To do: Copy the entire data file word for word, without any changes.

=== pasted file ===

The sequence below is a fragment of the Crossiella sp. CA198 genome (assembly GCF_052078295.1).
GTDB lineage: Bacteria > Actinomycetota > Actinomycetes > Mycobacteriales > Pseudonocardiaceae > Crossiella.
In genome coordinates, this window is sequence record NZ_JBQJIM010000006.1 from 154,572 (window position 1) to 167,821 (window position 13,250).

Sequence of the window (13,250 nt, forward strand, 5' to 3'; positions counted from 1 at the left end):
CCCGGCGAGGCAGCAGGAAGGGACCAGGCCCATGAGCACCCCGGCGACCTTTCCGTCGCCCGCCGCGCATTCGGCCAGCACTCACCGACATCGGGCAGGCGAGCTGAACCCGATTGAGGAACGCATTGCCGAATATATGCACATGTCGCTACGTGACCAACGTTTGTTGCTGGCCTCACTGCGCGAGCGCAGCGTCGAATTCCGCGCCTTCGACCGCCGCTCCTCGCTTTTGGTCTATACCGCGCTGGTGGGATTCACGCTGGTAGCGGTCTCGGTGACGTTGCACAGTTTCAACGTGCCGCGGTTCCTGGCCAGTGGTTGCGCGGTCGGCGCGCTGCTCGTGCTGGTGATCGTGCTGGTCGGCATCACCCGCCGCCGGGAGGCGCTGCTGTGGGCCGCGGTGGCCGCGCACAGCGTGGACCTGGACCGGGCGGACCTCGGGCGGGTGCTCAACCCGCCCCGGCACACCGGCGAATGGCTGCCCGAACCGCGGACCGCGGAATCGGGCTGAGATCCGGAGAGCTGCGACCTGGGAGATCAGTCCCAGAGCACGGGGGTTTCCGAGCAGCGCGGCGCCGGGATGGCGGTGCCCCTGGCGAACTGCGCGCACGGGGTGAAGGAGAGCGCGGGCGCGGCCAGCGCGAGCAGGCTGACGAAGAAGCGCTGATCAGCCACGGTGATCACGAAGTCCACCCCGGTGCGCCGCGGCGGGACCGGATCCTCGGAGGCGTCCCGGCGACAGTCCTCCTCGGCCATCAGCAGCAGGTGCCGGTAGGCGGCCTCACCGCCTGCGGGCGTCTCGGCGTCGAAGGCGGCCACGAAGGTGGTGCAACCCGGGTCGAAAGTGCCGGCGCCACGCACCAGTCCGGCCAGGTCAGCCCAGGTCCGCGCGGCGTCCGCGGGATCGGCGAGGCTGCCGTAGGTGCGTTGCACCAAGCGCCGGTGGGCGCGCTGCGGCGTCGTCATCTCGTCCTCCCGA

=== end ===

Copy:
The sequence below is a fragment of the Crossiella sp. CA198 genome (assembly GCF_052078295.1).
GTDB lineage: Bacteria > Actinomycetota > Actinomycetes > Mycobacteriales > Pseudonocardiaceae > Crossiella.
In genome coordinates, this window is sequence record NZ_JBQJIM010000006.1 from 154,572 (window position 1) to 167,821 (window position 13,250).

Sequence of the window (13,250 nt, forward strand, 5' to 3'; positions counted from 1 at the left end):
CCCGGCGAGGCAGCAGGAAGGGACCAGGCCCATGAGCACCCCGGCGACCTTTCCGTCGCCCGCCGCGCATTCGGCCAGCACTCACCGACATCGGGCAGGCGAGCTGAACCCGATTGAGGAACGCATTGCCGAATATATGCACATGTCGCTACGTGACCAACGTTTGTTGCTGGCCTCACTGCGCGAGCGCAGCGTCGAATTCCGCGCCTTCGACCGCCGCTCCTCGCTTTTGGTCTATACCGCGCTGGTGGGATTCACGCTGGTAGCGGTCTCGGTGACGTTGCACAGTTTCAACGTGCCGCGGTTCCTGGCCAGTGGTTGCGCGGTCGGCGCGCTGCTCGTGCTGGTGATCGTGCTGGTCGGCATCACCCGCCGCCGGGAGGCGCTGCTGTGGGCCGCGGTGGCCGCGCACAGCGTGGACCTGGACCGGGCGGACCTCGGGCGGGTGCTCAACCCGCCCCGGCACACCGGCGAATGGCTGCCCGAACCGCGGACCGCGGAATCGGGCTGAGATCCGGAGAGCTGCGACCTGGGAGATCAGTCCCAGAGCACGGGGGTTTCCGAGCAGCGCGGCGCCGGGATGGCGGTGCCCCTGGCGAACTGCGCGCACGGGGTGAAGGAGAGCGCGGGCGCGGCCAGCGCGAGCAGGCTGACGAAGAAGCGCTGATCAGCCACGGTGATCACGAAGTCCACCCCGGTGCGCCGCGGCGGGACCGGATCCTCGGAGGCGTCCCGGCGACAGTCCTCCTCGGCCATCAGCAGCAGGTGCCGGTAGGCGGCCTCACCGCCTGCGGGCGTCTCGGCGTCGAAGGCGGCCACGAAGGTGGTGCAACCCGGGTCGAAAGTGCCGGCGCCACGCACCAGTCCGGCCAGGTCAGCCCAGGTCCGCGCGGCGTCCGCGGGATCGGCGAGGCTGCCGTAGGTGCGTTGCACCAAGCGCCGGTGGGCGCGCTGCGGCGTCGTCATCTCGTCCTCCCGA